Lulu: I’m so glad you brought that up, because I do see it on the Instagram, and I see it on my Facebook, and I remember when it was just people that he would just catch on the street and literally was just like small little profiles, “I’m a fashion designer,” it was just interesting looking people. And so to know that it’s grown like that — that’s kind of one of the reasons that we love to highlight charities on 10K. Because sometimes people think you have to have a lot of money— like if you don’t have a million dollars, then you can’t help. If you don’t have access to a big foundation, that you can’t help. But that’s such a great example of it just grew with one person and no money.
Whitney: You know, with Patreon if you give money it unlocks special content. He has it set up that if you donate $1.50 a month, you get full access. If you donate five hundred dollars a month, you get full access. No amount is too little. For him, it’s just however much you can give, that’s more than what we had, so we’ll take it, and here’s full access. There’s no sense in him making it into this staggered “if you give this much, you get this,” or “if you give this month, you get that.” For him, it’s just across the board, if you give me money, then here’s all the content you could ever want, and I think it’s even more in-depth stories than what can just do with Instagram or Facebook.
Lulu: That’s cool. I think you guys should check that out. I’m so glad you brought that up. I’m just going to go through the Instagram feed and read everything.
Whitney: Please do. Just bawl your eyes out like me. It got me on a jag last night.
Lulu: It’s like that and then Ellen videos. Just tears.
Whitney: I think I watched some Ellen videos today, actually. Like literally just laying on my couch, like oh, that’s funny.
Lulu: And you’re like, why did I do my eye makeup already? So to close this out, what is something that makes you happy today?
Whitney: This is a very specific thing that makes me happy today. I’m learning to be honest and vulnerable with other people, and while it makes me very happy and proud of myself, I had a really vulnerable moment last night, and I came out of the other side of that feeling really strong and feeling really great about myself, but it also scares the ever-living bejesus out of me, because it’s just a scary thing to do. But it was something I was really proud of myself for doing last night, and I was thinking about it today, and I was like, I’m really happy I did that.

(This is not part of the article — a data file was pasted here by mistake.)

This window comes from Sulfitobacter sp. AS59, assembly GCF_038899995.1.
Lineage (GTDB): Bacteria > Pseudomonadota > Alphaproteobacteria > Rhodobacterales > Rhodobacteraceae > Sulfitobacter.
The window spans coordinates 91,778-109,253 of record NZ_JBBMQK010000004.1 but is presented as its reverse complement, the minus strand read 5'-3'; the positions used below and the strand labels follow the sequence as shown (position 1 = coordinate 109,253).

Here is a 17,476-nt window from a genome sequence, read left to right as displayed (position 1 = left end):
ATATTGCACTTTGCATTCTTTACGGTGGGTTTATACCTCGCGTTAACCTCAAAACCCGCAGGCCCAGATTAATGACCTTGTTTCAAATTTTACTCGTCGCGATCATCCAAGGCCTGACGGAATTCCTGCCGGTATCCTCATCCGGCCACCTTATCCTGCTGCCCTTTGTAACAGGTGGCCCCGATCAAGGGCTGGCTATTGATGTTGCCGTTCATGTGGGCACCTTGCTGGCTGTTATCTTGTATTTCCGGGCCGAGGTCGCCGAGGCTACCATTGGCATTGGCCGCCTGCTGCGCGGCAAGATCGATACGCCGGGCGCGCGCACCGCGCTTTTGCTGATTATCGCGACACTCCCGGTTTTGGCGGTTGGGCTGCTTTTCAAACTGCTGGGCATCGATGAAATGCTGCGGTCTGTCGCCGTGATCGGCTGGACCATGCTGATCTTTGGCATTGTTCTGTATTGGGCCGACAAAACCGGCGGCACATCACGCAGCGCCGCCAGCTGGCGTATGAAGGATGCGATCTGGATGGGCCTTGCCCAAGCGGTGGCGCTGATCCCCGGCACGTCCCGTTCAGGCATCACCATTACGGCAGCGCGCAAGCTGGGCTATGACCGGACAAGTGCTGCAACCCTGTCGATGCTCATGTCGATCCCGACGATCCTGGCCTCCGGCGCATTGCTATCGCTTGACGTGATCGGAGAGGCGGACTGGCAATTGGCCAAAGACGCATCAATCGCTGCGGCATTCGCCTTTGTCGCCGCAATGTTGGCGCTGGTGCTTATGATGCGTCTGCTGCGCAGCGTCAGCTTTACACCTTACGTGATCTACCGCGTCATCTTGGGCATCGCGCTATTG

Lulu: You feel stronger.
Whitney: I feel much stronger. I feel like a fully realized human being whenever I’m able to be honest with people about what my needs are.
Lulu: That’s part of growing up, man.
Whitney: It sure is. And it’s hard. It’s really, really hard.
Lulu: I feel like there’s a really specific moment in life, especially after you’re thirty. I think that twenties is figuring out how to fit in, and then, for me at least, thirties are about figuring out what you want and also being comfortable asking for that. And I think that is in general for all people who are growing up. I think for women especially, that asking for things can sometimes be strange, the language we use to ask for it. I remember that I had a negotiation… I was doing a job and I realized I was doing more than what I was contracted for. So I had to psych myself up to have this conversation with the producer, and I sat down with him, and I said, this is my problem, and I feel this way, and he says to me, very simply — he goes, well, what do you want? And it was such a moment for me of going, all I did was talk about how I felt. I never sat down and said, this is what I want. And I had prepped myself to say this is how I feel, but not this is what I want. I’m not saying it’s only women who have that problem, it’s probably just Hufflepuffs. So maybe Hufflepuffs have that problem…
Whitney: Well, from the Gryffindor to the Hufflepuff, we all have that problem.
Lulu: That’s good to know. I’m so happy you did this with us.
Whitney: I’m so happy to have been asked to do it. This is really exciting. This is really fun.
Lulu: It is fun, I know. It’s kind of addicting. Everyone, you can see Whitney’s work in The Play That Goes Wrong at New World Stages. We’ll have her Instagram link and all that stuff on our social media, you should follow her, `cause she’s cool.
Whitney: Yeah. I post about once a month, it’s fine.
Lulu: You can get better at that, maybe. You’re a millennial.
Whitney: I can. It’s always fun work stuff, because all I do is work.
Lulu: But now people are going to be like, now I know what a stage manager does. Let me follow that. Thanks so much guys for being here, don’t forget to tune in to our regular episodes, they drop every Wednesday. And thanks for being here for another 10k Saturday, this time with Whitney Keeter. Catch you later.